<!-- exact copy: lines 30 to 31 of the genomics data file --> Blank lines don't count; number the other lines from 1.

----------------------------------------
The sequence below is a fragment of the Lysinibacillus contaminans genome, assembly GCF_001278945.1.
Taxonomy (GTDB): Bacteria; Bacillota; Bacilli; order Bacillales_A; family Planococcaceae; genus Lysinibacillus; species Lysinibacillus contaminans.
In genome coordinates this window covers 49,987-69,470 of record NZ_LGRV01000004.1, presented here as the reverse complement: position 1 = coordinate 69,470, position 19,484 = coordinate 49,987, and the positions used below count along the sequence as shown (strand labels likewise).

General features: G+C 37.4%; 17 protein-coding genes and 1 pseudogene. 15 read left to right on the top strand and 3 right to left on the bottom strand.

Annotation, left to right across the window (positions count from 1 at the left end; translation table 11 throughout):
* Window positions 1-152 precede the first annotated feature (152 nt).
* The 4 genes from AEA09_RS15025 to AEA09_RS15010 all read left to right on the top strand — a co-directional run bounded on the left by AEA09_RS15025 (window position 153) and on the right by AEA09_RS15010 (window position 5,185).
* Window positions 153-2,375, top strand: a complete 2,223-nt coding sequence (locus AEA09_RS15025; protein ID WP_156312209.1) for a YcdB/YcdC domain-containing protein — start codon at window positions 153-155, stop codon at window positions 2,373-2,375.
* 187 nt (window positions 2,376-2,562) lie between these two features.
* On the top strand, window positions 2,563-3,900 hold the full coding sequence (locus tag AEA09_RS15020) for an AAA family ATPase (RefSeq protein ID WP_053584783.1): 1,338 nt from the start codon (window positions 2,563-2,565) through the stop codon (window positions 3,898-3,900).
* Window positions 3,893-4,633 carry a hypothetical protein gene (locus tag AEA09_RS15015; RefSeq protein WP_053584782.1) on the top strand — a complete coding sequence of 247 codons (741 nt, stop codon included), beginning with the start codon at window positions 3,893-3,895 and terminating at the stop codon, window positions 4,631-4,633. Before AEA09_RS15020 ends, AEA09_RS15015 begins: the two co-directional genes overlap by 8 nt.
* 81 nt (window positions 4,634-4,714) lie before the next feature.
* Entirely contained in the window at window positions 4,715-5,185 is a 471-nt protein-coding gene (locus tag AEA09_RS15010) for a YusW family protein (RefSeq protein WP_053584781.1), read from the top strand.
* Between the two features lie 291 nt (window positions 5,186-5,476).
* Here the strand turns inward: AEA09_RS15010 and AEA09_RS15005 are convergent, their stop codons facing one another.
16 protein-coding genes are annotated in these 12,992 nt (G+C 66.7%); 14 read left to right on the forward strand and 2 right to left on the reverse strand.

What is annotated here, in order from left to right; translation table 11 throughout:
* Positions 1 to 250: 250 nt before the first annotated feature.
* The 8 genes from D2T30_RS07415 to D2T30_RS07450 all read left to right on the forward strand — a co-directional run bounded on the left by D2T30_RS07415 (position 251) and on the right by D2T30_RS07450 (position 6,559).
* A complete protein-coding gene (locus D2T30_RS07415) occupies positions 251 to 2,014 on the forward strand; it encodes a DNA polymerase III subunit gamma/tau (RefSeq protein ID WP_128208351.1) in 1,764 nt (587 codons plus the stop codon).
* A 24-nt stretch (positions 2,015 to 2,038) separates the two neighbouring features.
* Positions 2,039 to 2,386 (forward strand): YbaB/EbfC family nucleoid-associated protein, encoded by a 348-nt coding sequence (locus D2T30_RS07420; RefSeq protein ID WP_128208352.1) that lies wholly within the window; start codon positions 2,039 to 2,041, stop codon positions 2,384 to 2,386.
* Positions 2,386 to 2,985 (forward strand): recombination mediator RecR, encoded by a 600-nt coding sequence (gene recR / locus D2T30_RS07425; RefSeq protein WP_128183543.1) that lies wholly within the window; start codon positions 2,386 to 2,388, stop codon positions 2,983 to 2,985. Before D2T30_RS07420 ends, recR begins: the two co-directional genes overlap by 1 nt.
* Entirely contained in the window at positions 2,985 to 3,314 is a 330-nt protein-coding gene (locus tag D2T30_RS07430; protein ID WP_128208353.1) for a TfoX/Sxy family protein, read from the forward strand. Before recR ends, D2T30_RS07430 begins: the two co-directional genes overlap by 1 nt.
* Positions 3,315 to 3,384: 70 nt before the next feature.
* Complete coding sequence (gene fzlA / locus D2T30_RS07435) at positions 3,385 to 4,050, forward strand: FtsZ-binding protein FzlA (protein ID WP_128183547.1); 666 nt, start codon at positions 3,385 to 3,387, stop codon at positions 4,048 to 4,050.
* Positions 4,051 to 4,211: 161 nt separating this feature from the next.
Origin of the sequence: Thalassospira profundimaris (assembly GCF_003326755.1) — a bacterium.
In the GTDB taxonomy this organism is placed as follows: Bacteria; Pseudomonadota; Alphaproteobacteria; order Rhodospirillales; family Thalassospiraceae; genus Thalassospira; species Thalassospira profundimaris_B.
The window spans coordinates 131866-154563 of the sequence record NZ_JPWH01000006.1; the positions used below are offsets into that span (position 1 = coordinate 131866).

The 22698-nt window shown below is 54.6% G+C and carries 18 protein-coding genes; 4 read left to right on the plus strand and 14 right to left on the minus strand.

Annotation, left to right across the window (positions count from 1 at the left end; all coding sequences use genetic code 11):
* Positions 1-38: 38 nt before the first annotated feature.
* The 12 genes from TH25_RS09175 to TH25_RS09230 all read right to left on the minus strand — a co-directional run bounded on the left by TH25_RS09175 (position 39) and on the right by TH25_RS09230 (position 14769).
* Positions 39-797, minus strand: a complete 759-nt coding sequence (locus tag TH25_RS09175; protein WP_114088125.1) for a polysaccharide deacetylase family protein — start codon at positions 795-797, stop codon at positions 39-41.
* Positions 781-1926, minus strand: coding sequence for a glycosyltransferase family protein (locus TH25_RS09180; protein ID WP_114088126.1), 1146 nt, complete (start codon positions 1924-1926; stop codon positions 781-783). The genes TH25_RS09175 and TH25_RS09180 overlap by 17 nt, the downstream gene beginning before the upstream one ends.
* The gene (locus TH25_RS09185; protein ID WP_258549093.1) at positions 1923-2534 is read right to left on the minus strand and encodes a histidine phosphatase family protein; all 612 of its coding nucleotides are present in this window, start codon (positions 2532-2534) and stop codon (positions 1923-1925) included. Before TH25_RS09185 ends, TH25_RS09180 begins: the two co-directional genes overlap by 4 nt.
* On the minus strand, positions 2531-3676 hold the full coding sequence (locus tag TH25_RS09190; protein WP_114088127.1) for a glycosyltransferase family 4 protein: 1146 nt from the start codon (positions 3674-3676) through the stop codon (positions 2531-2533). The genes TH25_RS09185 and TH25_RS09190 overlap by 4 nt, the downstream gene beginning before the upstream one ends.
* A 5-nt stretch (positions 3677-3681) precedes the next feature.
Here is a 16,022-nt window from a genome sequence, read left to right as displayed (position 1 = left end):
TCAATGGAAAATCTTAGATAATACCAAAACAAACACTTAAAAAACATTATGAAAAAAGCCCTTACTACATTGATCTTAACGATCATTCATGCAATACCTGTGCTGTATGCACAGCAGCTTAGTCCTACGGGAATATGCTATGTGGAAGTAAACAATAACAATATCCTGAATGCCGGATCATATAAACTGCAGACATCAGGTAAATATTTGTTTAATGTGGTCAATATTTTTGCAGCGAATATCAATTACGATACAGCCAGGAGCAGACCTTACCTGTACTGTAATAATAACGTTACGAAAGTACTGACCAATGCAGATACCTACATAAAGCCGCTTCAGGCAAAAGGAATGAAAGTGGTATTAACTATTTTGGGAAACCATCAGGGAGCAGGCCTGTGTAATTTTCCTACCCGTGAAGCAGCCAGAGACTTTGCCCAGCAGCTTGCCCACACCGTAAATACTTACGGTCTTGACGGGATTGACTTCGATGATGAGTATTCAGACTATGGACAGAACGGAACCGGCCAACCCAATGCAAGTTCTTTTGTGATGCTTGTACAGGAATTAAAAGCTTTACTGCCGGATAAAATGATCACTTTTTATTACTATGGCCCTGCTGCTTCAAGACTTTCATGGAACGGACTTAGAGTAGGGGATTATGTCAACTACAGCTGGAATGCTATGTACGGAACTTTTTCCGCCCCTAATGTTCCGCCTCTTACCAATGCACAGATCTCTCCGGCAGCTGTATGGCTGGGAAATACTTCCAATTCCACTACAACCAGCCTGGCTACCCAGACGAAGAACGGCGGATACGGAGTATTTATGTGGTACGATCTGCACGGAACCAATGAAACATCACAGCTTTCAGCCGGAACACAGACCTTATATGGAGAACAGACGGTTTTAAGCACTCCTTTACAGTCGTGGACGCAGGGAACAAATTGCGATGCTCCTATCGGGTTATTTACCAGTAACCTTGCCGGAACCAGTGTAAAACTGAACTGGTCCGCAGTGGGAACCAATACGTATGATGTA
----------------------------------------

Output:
The window spans coordinates 131866-154563 of the sequence record NZ_JPWH01000006.1; the positions used below are offsets into that span (position 1 = coordinate 131866).

The 22698-nt window shown below is 54.6% G+C and carries 18 protein-coding genes; 4 read left to right on the plus strand and 14 right to left on the minus strand.